These were the most egregious examples I found. There are others. For some other “popular” stocks that like to be debated, such as Netflix (NFLX) and Amazon (AMZN), the evidence is less conclusive. Amazon is impossible to figure out because it is constantly investing nearly all of its profit back into new businesses , making it hard to value. The profit margin is very low, usually less than 2%, which means that it has an astronomical P/E of 580, but that hasn’t bothered anybody for years: Investors have bid shares of Amazon up expecting it to be the cloud provider of the world.
Netflix (NFLX) looks a bit bubbly, though it’s price/sales ratio is a modest 2X. With a PEG ratio for NFLX, the stock is definitely not cheap, and at these levels it holds a lot of risk.
The other social media companies, such as Facebook and LinkedIn, are getting a bit rich, but they don’t seem as bad as Twitter, and personally I think they are better businesses. But the valuations are starting to approach lofty ares, with Facebook having a price/sales ratio of 19 and LinkedIn 15, respective (Note: The author has started exploratory short positions in some social media shares, including FB.)
As I mentioned, what’s funny about this market is at the same time you have these young new hot shots, the geezer tech stocks are not richly valued at all. For example, in “legacy tech,” companies such as Cisco Systems (CSCO), Microsoft (MSFT), and Hewlett-Packard (HPQ) trade with low P/E ratios in line with the valuations of rust-belt industrial companies — which may be what they are now.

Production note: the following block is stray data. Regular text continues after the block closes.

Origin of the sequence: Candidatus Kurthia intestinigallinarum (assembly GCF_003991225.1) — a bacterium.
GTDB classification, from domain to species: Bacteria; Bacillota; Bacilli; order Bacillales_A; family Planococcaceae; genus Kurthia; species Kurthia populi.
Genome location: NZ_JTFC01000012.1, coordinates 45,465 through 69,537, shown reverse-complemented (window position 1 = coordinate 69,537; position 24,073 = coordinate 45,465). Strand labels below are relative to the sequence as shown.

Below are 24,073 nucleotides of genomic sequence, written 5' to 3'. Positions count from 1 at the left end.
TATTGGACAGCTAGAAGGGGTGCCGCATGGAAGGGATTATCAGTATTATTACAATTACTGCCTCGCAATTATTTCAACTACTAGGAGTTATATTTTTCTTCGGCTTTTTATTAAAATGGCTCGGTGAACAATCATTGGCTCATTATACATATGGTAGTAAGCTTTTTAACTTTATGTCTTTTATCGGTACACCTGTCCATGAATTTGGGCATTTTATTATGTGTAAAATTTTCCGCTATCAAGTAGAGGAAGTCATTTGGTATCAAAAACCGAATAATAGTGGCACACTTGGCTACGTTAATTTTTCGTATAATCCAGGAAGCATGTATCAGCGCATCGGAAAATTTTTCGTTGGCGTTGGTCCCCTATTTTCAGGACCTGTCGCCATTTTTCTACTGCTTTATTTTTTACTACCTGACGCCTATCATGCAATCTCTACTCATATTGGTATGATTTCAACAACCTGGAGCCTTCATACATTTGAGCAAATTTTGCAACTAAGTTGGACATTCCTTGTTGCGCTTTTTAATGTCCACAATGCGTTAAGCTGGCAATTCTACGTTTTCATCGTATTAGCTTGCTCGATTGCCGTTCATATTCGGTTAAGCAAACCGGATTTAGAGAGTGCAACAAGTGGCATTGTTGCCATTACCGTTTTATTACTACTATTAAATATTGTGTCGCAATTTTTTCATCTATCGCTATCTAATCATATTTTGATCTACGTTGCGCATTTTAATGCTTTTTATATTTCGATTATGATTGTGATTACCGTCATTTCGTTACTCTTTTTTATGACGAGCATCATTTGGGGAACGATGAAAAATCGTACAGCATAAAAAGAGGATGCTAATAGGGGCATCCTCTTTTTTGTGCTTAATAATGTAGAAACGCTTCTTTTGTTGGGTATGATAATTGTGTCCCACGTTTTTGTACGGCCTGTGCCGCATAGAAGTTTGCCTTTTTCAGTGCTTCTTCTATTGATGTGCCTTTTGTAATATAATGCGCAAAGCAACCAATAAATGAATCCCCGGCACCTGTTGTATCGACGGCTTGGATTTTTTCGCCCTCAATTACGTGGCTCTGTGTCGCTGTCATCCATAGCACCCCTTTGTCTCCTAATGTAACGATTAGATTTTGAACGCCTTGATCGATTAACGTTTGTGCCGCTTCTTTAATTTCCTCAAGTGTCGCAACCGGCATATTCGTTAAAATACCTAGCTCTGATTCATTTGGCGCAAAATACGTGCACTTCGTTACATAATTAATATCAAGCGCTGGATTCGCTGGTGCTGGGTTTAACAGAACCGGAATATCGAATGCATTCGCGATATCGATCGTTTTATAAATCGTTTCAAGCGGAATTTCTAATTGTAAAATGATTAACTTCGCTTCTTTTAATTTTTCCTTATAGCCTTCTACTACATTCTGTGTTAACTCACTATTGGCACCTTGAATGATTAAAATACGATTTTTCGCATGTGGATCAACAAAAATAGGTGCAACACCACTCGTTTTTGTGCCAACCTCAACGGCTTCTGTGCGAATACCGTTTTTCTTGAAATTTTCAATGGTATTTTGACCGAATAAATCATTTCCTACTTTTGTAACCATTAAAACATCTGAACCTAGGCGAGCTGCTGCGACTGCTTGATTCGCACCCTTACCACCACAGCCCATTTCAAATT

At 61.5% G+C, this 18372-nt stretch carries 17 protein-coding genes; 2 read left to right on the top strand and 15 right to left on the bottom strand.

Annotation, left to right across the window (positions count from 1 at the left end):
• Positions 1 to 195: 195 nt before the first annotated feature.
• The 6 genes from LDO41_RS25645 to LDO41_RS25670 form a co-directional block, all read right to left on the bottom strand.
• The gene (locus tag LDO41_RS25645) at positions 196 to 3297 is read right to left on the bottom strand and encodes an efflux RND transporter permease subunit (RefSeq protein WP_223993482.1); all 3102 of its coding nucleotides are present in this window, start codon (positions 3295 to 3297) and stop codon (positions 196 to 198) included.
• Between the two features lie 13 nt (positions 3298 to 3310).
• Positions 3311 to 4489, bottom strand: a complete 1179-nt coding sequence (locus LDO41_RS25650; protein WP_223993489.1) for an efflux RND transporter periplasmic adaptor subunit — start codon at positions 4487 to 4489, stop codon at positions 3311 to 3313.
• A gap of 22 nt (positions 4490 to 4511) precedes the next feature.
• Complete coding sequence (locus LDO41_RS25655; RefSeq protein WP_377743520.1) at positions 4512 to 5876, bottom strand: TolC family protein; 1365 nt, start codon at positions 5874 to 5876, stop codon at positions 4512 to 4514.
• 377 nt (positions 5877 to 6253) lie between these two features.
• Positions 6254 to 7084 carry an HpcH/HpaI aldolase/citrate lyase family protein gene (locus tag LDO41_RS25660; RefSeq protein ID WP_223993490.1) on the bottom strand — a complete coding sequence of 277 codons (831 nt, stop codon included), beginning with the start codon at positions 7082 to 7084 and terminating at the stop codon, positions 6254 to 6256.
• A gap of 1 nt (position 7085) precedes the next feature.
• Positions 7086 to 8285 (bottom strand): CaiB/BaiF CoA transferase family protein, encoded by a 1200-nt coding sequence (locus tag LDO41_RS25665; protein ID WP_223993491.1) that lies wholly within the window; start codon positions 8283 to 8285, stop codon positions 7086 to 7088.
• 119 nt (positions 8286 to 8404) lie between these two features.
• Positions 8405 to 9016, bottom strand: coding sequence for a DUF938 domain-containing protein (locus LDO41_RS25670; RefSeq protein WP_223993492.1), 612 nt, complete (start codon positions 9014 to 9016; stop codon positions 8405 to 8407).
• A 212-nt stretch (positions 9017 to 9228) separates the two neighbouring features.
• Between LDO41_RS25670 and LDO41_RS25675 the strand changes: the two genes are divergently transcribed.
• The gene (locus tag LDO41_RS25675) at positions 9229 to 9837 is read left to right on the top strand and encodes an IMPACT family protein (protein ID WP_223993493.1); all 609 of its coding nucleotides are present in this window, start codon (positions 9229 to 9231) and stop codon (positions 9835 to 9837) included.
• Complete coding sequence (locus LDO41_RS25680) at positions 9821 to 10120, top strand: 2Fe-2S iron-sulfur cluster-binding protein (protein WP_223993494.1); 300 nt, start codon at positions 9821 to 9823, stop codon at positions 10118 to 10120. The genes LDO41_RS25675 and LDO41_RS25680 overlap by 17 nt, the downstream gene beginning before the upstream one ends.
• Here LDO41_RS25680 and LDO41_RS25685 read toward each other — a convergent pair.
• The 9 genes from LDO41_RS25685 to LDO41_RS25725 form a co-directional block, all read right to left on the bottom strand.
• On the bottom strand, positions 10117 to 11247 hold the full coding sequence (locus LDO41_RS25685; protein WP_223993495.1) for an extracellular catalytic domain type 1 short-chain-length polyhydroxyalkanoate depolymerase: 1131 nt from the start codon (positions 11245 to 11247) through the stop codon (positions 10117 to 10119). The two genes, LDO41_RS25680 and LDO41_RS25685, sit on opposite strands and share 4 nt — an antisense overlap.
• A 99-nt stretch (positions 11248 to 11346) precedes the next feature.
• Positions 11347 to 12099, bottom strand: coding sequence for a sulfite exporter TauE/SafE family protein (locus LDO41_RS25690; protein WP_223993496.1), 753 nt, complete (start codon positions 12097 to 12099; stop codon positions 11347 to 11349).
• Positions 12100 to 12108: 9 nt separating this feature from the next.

Cisco trades at a forward P/E of 10.6 and a PEG of 1.35. It’s price/sales ratio is 2.3. So clearly it’s not expensive, but that’s because Cisco hasn’t shown any evidence of high growth in many years. It’s been chucked into the bargain-basement of legacy tech stocks. On a PEG basis, it’s still not cheap, though.
HPQ may be the best of this bunch with a forward P/E of only 8. The problem is that it has no growth — but if the turnaround can progress just a bit, there is upside for the shares.
This is how technology bubbles generally develop — in with the new, out with the old. The hot young companies grow up, go public, and rake in the cash. A fever develops. Their shares get bid up. Then, eventually, reality sets in when growth slows and new competitors enter the market.
What makes this market especially dangerous, I think, is the pace of volatility and change. Think about how fast technology markets changed in the 1990s, which players such as Cisco and Microsoft grew up, and then think about how fast they change now. The disruption period has been compressed, adding volatility. When you combine the volatility of the tech markets themselves with extremely high valuations, what you get is a lot of risk.
This market is completely ignoring risk: The risk that some of these hot new companies might hit growing pains, that a big customer might fall through, that there could be strategic errors.
Stay away from these types of stocks. There are better opportunities.
Can you short them? It’s tough until this bull market starts to show more cracks, but you can try, in small amounts, as I have started to do. (Disclosure: The author has started exploratory short positions in some social media shares, including FB. He expects to get more short over the coming months.)